Skip to main content

Thank you for visiting You are using a browser version with limited support for CSS. To obtain the best experience, we recommend you use a more up to date browser (or turn off compatibility mode in Internet Explorer). In the meantime, to ensure continued support, we are displaying the site without styles and JavaScript.

  • Brief Communication
  • Published:

Lethality and centrality in protein networks

The most highly connected proteins in the cell are the most important for its survival.


Proteins are traditionally identified on the basis of their individual actions as catalysts, signalling molecules, or building blocks in cells and microorganisms. But our post-genomic view is expanding the protein's role into an element in a network of protein–protein interactions as well, in which it has a contextual or cellular function within functional modules1,2. Here we provide quantitative support for this idea by demonstrating that the phenotypic consequence of a single gene deletion in the yeast Saccharomyces cerevisiae is affected to a large extent by the topological position of its protein product in the complex hierarchical web of molecular interactions.

This is a preview of subscription content, access via your institution

Access options

Buy this article

Prices may be subject to local taxes which are calculated during checkout

Figure 1: Characteristics of the yeast proteome.

Similar content being viewed by others


  1. Hartwell, L. H., Hopfield, J. J., Leibler, S. & Murray, A. W. Nature 402, 47–52 (1999).

    Article  Google Scholar 

  2. Eisenberg, D., Marcotte, E. M., Xenarios, I. & Yeates, T. O. Nature 405, 823–826 (2000).

    Article  CAS  Google Scholar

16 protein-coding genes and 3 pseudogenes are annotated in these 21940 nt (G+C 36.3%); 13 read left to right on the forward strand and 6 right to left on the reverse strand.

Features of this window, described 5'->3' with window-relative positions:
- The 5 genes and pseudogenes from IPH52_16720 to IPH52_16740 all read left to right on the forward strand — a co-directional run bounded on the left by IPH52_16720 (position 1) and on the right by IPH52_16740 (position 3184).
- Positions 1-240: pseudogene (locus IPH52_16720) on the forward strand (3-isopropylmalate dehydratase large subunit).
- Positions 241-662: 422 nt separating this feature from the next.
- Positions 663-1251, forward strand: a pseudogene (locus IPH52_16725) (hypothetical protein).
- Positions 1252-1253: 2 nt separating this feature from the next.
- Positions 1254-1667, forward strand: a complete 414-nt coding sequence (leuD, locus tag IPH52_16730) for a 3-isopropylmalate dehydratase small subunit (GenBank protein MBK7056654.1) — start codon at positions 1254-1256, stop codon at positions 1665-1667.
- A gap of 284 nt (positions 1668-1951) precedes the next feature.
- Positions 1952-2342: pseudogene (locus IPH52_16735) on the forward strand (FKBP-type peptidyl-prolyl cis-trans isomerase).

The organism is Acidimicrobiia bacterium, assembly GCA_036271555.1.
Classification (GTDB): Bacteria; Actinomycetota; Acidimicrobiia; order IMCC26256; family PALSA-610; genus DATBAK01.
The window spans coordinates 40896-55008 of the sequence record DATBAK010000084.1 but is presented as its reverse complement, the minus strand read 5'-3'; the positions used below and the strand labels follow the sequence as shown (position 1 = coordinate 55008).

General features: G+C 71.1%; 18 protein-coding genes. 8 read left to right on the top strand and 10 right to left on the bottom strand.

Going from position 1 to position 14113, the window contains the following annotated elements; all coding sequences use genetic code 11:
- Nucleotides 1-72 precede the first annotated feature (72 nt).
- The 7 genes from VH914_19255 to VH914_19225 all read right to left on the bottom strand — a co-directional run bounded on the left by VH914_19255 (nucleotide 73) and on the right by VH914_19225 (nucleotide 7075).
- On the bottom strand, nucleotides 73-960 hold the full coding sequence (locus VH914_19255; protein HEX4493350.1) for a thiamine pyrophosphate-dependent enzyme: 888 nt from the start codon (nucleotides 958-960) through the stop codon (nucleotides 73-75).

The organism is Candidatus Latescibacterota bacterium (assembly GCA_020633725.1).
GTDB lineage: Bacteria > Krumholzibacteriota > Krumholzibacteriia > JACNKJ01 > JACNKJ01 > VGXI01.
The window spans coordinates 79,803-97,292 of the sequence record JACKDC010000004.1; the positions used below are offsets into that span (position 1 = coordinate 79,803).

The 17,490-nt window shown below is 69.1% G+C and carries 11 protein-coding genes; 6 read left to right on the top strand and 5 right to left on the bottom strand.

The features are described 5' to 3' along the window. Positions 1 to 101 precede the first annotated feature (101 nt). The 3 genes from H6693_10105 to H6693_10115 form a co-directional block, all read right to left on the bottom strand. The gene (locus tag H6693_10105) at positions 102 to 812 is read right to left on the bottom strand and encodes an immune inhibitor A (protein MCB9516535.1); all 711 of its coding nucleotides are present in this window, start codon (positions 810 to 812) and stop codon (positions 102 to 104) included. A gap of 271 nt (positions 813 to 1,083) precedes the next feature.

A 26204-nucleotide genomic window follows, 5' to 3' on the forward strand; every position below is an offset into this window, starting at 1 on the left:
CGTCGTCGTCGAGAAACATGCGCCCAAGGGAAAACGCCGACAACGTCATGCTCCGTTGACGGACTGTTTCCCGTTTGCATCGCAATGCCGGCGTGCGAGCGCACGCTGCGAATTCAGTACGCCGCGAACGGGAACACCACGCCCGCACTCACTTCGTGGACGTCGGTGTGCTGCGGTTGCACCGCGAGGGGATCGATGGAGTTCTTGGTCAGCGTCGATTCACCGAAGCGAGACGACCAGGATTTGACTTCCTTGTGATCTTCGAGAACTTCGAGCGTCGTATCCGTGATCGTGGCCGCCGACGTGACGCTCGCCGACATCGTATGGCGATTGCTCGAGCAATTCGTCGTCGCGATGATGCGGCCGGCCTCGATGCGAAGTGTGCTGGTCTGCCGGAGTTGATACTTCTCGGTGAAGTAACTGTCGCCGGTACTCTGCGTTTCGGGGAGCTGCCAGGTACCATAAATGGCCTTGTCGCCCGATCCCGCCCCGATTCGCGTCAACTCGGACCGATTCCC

3. Uetz, P. et al. Nature 403, 623–627 (2000).

    Article  ADS  CAS  Google Scholar 

  4. Xenarios, I. et al. Nucleic Acids Res. 28, 289–291 (2000).

    Article  CAS  Google Scholar 

  5. Jeong, H., Tombor, B., Albert, R., Oltvai, Z. N. & Barabási, A.-L Nature 407, 651–654 (2000).

    Article  ADS  CAS  Google Scholar 

  6. Amaral, L. A., Scala, A., Barthelemy, M. & Stanley, H. E. Proc. Natl Acad. Sci. USA 97, 11149–11152 (2000).

    Article  ADS  CAS  Google Scholar 

  7. Rain, J.-C et al. Nature 409, 211–215 (2001).

    Article  ADS  CAS  Google Scholar 

  8. Albert, R., Jeong, H. & Barabási, A.-L Nature 406, 378–382 (2000).

    Article  ADS  CAS  Google Scholar 

  9. Winzeler, E. A. et al. Science 285, 901–906 (1999).

    Article  CAS  Google Scholar 

  10. Ross-Macdonald, P. et al. Nature 402, 413–418 (1999).

    Article  ADS  CAS  Google Scholar 

  11. Fell, D. A. & Wagner, A. in Animating the Cellular Map (eds Hofmeyr, J.-H, Rohwer, J. M. & Snoep, J. L.) 79–85 (Stellenbosch Univ. Press, 2000).

    Google Scholar 

  12. Wagner, A. Nature Genet. 24, 355–361 (2000).

    Article  CAS  Google Scholar 

  13. Costanzo, M. C. et al. Nucleic Acids Res. 28, 73–76 (2000).

    Article  CAS  Google Scholar 

Download references

Author information

Authors and Affiliations


Corresponding authors

Correspondence to A.-L. Barabási or Z. N. Oltvai.

Rights and permissions

Reprints and permissions

About this article

Cite this article

Jeong, H., Mason, S., Barabási, AL. et al. Lethality and centrality in protein networks. Nature 411, 41–42 (2001).

Download citation

  • Issue Date:

  • DOI:

This article is cited by


By submitting a comment you agree to abide by our Terms and Community Guidelines. If you find something abusive or that does not comply with our terms or guidelines please flag it as inappropriate.


Quick links

Nature Briefing

Sign up for the Nature Briefing newsletter — what matters in science, free to your inbox daily.

Get the most important science stories of the day, free in your inbox. Sign up for Nature Briefing